Toronto startup invents device that can help stop sunburns
The warmish weather is finally here and Toronto is chomping at the bit for some of that sweet, sweet sunshine.
It was a long, cold winter that led us to this point and it'll likely take many days of basking to fully get over the trauma — but, as restorative as they can be, our marathon park hangs and lazy beach days aren't without serious risk.
That "summer glow" you're sporting one hour can turn into a sunburn faster than it takes someone to collect your empty (or half-empty, if you're not looking) cans at Trinity Bellwoods.
And yet, our bodies crave the energy-boosting vitamin D we best absorb through sun exposure — especially after a winter like the one we just had.
Imagine if you could get an alert on your phone when you've hit the in-between? Or, more importantly, when you've reached the danger zone?
Want to know how you can use the QSun app to track your #vitaminD levels and sun-safe #physicalactivity? Find out how: https://t.co/YRENHHqkXh #iphoneapp #androidapp #QSun #Indiegogo #crowdfunding #sunsafety #skinhealth pic.twitter.com/7RrQamTHoD— QSun (@QSunSafe) April 29, 2018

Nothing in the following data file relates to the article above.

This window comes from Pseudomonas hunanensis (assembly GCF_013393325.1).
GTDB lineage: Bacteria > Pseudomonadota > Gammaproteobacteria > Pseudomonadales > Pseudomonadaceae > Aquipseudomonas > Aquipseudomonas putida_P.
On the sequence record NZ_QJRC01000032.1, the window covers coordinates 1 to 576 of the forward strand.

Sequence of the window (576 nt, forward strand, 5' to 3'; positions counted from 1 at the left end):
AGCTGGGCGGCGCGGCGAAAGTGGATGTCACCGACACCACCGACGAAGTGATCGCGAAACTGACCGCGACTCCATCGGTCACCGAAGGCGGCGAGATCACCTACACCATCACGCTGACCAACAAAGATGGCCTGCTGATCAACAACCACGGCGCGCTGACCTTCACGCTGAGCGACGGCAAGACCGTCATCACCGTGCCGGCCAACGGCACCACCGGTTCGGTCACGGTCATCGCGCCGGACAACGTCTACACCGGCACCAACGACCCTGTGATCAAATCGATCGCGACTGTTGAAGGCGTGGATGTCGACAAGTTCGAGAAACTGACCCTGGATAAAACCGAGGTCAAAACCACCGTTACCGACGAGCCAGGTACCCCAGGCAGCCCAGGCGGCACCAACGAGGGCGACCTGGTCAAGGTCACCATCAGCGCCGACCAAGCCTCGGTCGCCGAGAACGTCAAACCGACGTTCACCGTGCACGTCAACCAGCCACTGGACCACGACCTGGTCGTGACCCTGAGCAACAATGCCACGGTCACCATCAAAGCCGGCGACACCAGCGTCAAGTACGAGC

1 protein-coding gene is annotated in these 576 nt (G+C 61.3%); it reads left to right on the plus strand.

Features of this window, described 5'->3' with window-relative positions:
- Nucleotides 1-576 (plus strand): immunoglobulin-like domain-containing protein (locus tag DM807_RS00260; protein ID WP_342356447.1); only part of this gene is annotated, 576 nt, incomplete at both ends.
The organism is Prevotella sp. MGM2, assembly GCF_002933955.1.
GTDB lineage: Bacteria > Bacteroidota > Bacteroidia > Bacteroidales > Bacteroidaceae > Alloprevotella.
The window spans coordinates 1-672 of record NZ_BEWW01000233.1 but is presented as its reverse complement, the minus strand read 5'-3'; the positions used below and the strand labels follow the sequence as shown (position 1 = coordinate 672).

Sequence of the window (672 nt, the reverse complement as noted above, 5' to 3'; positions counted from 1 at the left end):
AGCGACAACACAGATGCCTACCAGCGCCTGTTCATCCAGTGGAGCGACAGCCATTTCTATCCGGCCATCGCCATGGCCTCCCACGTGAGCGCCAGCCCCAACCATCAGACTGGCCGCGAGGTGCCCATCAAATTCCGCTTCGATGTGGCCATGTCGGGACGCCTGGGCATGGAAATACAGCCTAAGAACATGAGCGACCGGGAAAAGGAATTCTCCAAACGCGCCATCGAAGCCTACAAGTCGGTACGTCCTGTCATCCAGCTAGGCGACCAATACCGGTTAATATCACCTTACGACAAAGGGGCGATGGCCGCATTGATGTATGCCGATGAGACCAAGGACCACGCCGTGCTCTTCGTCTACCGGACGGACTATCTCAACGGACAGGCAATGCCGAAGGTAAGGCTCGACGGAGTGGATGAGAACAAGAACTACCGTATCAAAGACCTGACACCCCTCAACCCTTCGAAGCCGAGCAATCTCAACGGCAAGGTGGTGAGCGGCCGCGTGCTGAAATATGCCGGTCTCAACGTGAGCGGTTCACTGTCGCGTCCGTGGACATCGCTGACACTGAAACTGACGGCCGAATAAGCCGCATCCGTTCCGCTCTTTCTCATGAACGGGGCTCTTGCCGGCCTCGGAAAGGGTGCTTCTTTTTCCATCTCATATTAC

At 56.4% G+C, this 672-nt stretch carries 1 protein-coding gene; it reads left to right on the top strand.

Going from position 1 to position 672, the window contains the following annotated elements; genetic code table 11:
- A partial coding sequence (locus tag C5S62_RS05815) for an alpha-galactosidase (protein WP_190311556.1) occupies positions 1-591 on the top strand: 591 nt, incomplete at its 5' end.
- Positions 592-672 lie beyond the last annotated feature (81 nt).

University of Toronto post-doctoral researchers Ali Monam and Neda Ghazi have made this possible with a sleek, AI-powered, wearable sun tracker that's roughly the size of a bottle cap.
Called QSun, the device can be clipped to any piece of clothing or accessory. A companion app uses artificial intelligence to track sun exposure, vitamin D intake, and give users personalized sun safety recommendations based on their skin type.
When the device detects that you're about to get a sunburn, it will warn you to seek shade or apply more sunscreen.
"1 in 5 Americans and 1 in 7 Canadians develop skin cancer, mostly due to overexposure to the sun," reads the startup's website. "On the other hand, 75% of Americans are vitamin D deficient... QSun is designed to address these worldwide problems."
Ghazi and Monam were able to develop the project at U of T's Impact Centre accelerator. They started raising funds for mass production on Kickstarter a year later and are now selling QSun directly to consumers.
Eventually they hope to team up with sunscreen manufacturers and tourism companies, as well as integrate the UV tracker into existing wearable fitness tech like the Apple Watch.
"What we’re trying to do is tell people, it’s great you're going outside to do outdoor activities and tracking them," said Ghazi to U of T news this week. "But you need to know how much of that activity is sun safe.”
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